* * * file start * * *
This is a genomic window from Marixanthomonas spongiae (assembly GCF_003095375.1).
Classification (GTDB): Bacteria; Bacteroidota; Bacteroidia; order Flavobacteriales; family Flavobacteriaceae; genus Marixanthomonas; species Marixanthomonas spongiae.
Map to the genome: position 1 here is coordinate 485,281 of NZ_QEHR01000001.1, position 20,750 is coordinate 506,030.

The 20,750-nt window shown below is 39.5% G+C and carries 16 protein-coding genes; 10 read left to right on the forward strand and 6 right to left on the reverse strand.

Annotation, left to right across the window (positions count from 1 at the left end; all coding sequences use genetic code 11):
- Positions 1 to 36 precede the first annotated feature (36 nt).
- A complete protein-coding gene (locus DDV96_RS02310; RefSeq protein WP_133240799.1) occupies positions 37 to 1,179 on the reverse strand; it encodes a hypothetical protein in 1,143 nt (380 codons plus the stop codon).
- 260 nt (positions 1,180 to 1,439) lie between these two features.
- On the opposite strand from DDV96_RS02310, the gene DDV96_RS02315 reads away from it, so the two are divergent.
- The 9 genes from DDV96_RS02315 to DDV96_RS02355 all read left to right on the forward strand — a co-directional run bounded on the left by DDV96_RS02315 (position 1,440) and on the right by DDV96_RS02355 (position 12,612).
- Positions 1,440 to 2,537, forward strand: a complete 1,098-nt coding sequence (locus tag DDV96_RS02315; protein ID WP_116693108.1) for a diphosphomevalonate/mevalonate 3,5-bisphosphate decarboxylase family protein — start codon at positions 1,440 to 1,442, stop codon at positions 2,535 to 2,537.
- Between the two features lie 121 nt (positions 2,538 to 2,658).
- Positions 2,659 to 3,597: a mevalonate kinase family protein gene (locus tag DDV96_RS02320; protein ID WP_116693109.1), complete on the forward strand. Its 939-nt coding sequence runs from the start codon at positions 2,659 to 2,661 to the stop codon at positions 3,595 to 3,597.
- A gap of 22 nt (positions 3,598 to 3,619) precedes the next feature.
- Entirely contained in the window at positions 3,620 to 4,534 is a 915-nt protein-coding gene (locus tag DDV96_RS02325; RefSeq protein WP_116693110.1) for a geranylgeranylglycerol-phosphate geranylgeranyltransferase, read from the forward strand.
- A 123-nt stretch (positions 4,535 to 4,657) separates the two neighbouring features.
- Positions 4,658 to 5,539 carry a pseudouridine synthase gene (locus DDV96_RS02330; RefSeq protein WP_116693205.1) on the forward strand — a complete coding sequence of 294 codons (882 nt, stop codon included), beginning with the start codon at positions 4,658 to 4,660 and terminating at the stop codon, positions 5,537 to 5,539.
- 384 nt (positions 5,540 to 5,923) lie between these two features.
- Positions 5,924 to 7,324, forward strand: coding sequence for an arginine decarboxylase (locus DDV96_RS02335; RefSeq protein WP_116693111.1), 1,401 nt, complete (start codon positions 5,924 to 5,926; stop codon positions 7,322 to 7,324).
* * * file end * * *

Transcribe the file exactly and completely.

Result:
This is a genomic window from Marixanthomonas spongiae (assembly GCF_003095375.1).
Classification (GTDB): Bacteria; Bacteroidota; Bacteroidia; order Flavobacteriales; family Flavobacteriaceae; genus Marixanthomonas; species Marixanthomonas spongiae.
Map to the genome: position 1 here is coordinate 485,281 of NZ_QEHR01000001.1, position 20,750 is coordinate 506,030.

The 20,750-nt window shown below is 39.5% G+C and carries 16 protein-coding genes; 10 read left to right on the forward strand and 6 right to left on the reverse strand.

Annotation, left to right across the window (positions count from 1 at the left end; all coding sequences use genetic code 11):
- Positions 1 to 36 precede the first annotated feature (36 nt).
- A complete protein-coding gene (locus DDV96_RS02310; RefSeq protein WP_133240799.1) occupies positions 37 to 1,179 on the reverse strand; it encodes a hypothetical protein in 1,143 nt (380 codons plus the stop codon).
- 260 nt (positions 1,180 to 1,439) lie between these two features.
- On the opposite strand from DDV96_RS02310, the gene DDV96_RS02315 reads away from it, so the two are divergent.
- The 9 genes from DDV96_RS02315 to DDV96_RS02355 all read left to right on the forward strand — a co-directional run bounded on the left by DDV96_RS02315 (position 1,440) and on the right by DDV96_RS02355 (position 12,612).
- Positions 1,440 to 2,537, forward strand: a complete 1,098-nt coding sequence (locus tag DDV96_RS02315; protein ID WP_116693108.1) for a diphosphomevalonate/mevalonate 3,5-bisphosphate decarboxylase family protein — start codon at positions 1,440 to 1,442, stop codon at positions 2,535 to 2,537.
- Between the two features lie 121 nt (positions 2,538 to 2,658).
- Positions 2,659 to 3,597: a mevalonate kinase family protein gene (locus tag DDV96_RS02320; protein ID WP_116693109.1), complete on the forward strand. Its 939-nt coding sequence runs from the start codon at positions 2,659 to 2,661 to the stop codon at positions 3,595 to 3,597.
- A gap of 22 nt (positions 3,598 to 3,619) precedes the next feature.
- Entirely contained in the window at positions 3,620 to 4,534 is a 915-nt protein-coding gene (locus tag DDV96_RS02325; RefSeq protein WP_116693110.1) for a geranylgeranylglycerol-phosphate geranylgeranyltransferase, read from the forward strand.
- A 123-nt stretch (positions 4,535 to 4,657) separates the two neighbouring features.
- Positions 4,658 to 5,539 carry a pseudouridine synthase gene (locus DDV96_RS02330; RefSeq protein WP_116693205.1) on the forward strand — a complete coding sequence of 294 codons (882 nt, stop codon included), beginning with the start codon at positions 4,658 to 4,660 and terminating at the stop codon, positions 5,537 to 5,539.
- 384 nt (positions 5,540 to 5,923) lie between these two features.
- Positions 5,924 to 7,324, forward strand: coding sequence for an arginine decarboxylase (locus DDV96_RS02335; RefSeq protein WP_116693111.1), 1,401 nt, complete (start codon positions 5,924 to 5,926; stop codon positions 7,322 to 7,324).